Volume 11 Issue 95
Published - 14:00 UTC 08:00 EST 13-Apr-2009 
Next Update - 14:00 UC 08:00 EST 14-Apr-2009

Editor: Susan K. Boyer, RN
© Vidyya.
All rights reserved.



Cancer survivors and their doctors have different expectations about care 

(13 Apr 2008: VIDYYA MEDICAL NEWS SERVICE) -- A new survey of oncologists, primary care physicians, and their patients finds that it is not always clear who is responsible for meeting the medical needs of cancer survivors.

As highlighted by a recent report from the Institute of Medicine, cancer survivors have a complex set of medical needs that must be met in addition to regular care and screening. And, therefore, the discordant expectations about long-term health management likely complicate the care received by the approximately 12 million U.S. cancer survivors.

The study was published online March 30 in the Journal of Clinical Oncology.

Patients in the study, led by Dr. Craig Earle from the Institute for Clinical Evaluative Sciences in Toronto, Canada, had higher expectations than their oncologists that the oncologists would regularly participate in noncancer-related survivorship care, including routine screening for other cancers. In contrast, primary care practitioners had higher expectations than their patients for their involvement in survivorship care, including follow-up monitoring and treatment for the patients' primary cancers.

"My interest in survivorship grew out of the observation in the clinic that patients would ask me things like, 'Is my thyroid dose right?' or 'How's my cholesterol?' and expected that I would do this type of routine care, when in fact I was just following them for their colon cancer," explained Dr. Earle, an oncologist. "That got me wondering: If they think I'm doing these things and I don't think I'm doing them, is necessary care falling through the cracks?"

Dr. Earle and his colleagues recruited 431 survivors who had received at least part of their cancer treatment at the Dana-Farber/Brigham and Women's Cancer Center in Boston, MA, along with 255 primary care physicians and 123 oncologists who had participated in those patients' care.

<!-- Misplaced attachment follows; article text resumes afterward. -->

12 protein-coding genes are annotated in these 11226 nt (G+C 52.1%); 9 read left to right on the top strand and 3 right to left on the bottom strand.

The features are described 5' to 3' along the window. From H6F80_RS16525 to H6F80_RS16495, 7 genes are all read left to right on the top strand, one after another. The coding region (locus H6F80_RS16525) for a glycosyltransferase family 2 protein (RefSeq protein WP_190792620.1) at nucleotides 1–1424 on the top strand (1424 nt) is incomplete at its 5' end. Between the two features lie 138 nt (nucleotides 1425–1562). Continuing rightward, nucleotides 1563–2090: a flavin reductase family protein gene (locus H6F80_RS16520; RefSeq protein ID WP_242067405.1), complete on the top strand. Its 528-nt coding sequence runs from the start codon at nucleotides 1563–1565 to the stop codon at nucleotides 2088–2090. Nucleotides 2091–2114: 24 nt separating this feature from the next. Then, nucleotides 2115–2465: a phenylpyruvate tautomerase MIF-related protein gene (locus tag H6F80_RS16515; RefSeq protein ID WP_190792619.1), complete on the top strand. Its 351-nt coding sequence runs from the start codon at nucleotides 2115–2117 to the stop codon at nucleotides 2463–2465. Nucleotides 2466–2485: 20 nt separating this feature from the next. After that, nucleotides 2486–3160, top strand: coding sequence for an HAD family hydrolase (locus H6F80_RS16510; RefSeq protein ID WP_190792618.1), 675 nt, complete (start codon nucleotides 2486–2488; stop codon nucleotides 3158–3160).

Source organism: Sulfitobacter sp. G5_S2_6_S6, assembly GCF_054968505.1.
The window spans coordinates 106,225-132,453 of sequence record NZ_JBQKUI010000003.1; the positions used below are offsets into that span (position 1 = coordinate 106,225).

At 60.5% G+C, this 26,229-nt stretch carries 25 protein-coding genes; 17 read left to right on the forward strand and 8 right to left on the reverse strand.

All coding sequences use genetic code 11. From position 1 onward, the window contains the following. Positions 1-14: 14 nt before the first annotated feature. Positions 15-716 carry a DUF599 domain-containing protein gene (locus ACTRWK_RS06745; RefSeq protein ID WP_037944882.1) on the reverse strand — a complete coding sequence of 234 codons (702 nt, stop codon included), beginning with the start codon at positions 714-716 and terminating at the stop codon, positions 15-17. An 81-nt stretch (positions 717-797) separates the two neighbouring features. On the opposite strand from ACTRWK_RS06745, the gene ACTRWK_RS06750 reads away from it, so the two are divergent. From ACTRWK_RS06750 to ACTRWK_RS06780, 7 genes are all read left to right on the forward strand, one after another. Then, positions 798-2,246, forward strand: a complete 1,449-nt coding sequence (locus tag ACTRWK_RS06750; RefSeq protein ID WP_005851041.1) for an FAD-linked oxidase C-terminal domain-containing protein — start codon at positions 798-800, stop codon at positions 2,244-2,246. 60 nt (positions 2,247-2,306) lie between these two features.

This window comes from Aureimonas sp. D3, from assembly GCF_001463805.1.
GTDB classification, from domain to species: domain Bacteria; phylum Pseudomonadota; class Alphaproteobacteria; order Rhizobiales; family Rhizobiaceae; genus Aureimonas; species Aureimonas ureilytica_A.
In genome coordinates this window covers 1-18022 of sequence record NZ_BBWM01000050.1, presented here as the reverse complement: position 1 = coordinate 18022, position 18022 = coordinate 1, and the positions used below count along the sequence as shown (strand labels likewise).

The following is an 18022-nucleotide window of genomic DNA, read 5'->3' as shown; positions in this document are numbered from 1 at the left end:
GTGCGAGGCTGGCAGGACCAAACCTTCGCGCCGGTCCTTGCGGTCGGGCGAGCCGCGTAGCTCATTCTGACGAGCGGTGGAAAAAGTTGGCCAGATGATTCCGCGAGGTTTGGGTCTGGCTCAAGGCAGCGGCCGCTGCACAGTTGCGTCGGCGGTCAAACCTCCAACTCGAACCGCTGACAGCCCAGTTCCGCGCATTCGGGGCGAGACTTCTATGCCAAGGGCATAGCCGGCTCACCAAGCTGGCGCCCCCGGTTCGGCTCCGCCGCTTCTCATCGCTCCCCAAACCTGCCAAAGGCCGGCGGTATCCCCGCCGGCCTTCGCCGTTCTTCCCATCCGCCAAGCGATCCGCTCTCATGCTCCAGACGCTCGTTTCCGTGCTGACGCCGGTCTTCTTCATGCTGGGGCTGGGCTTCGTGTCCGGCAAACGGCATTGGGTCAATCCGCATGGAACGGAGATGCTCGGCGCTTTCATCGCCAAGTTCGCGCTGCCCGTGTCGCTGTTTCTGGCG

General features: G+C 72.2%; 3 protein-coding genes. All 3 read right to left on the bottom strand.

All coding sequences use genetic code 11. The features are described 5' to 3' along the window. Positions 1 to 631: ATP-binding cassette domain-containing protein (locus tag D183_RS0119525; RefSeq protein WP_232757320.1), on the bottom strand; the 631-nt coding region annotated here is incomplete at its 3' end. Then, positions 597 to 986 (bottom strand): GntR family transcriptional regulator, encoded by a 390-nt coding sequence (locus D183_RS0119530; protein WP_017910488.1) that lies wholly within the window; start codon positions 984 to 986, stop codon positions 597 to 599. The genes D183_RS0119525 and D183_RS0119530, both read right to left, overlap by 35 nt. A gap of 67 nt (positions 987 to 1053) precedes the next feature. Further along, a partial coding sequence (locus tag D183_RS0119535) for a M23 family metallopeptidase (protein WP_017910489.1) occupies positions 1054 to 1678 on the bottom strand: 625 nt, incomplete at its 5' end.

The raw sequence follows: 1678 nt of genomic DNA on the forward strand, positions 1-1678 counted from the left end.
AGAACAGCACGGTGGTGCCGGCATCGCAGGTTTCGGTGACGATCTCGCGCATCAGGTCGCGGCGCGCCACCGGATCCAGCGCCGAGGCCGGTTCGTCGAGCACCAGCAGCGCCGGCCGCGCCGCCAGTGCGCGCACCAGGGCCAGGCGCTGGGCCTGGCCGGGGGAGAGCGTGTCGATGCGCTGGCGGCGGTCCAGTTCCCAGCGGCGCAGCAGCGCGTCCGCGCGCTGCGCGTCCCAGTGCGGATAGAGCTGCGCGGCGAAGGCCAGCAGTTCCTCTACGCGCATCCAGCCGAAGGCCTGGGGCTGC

Patients answered questions about the degree of responsibility that they believed their oncologist and primary care physician should take in four main areas of survivorship care: surveillance of their cancer, screening for other cancers, general preventive health, and ongoing management of other health problems. Both oncologists and primary care physicians answered questions about their perceived roles in the same four areas.

The agreement in expectations between patients and physicians ranged widely, from 29 percent to 91 percent between patients and oncologists and from 35 percent to 92 percent between patients and primary care physicians. Expectations between oncologists and primary care physicians were discordant, with only 3 percent agreeing on who should be responsible for primary cancer surveillance and 44 percent agreeing on who should be responsible for routine cancer screening.

"We found that there are uncertainties surrounding the perceived responsibilities of physicians and the delivery of care to cancer survivors, especially with respect to primary cancer follow-up and screening for other cancers," the researchers concluded. "With a lack of clarity about which provider is responsible for care, patients may not receive necessary services of demonstrated benefit."

This study highlights the urgent need "for some sort of survivorship care planning," said Dr. Earle. "It all comes down to communication and making sure that whoever is involved knows who is going to be taking responsibility for what actions going forward. We need to provide primary care physicians with actionable information about the specific patients they have in their practice, and we as specialists are able to provide that sort of expertise and those recommendations."

"As the Institute of Medicine pointed out, it's important to develop a care plan," agreed Dr. Noreen Aziz, senior program director of NCI's Office of Cancer Survivorship in the Division of Cancer Control and Population Sciences. "One of the aspects of that plan should be to outline who is responsible for what aspect of care, so that everyone is on the same page. Developing such a care plan would be a terrific idea, and I think that the [oncology] field is moving towards that."

—Sharon Reynolds

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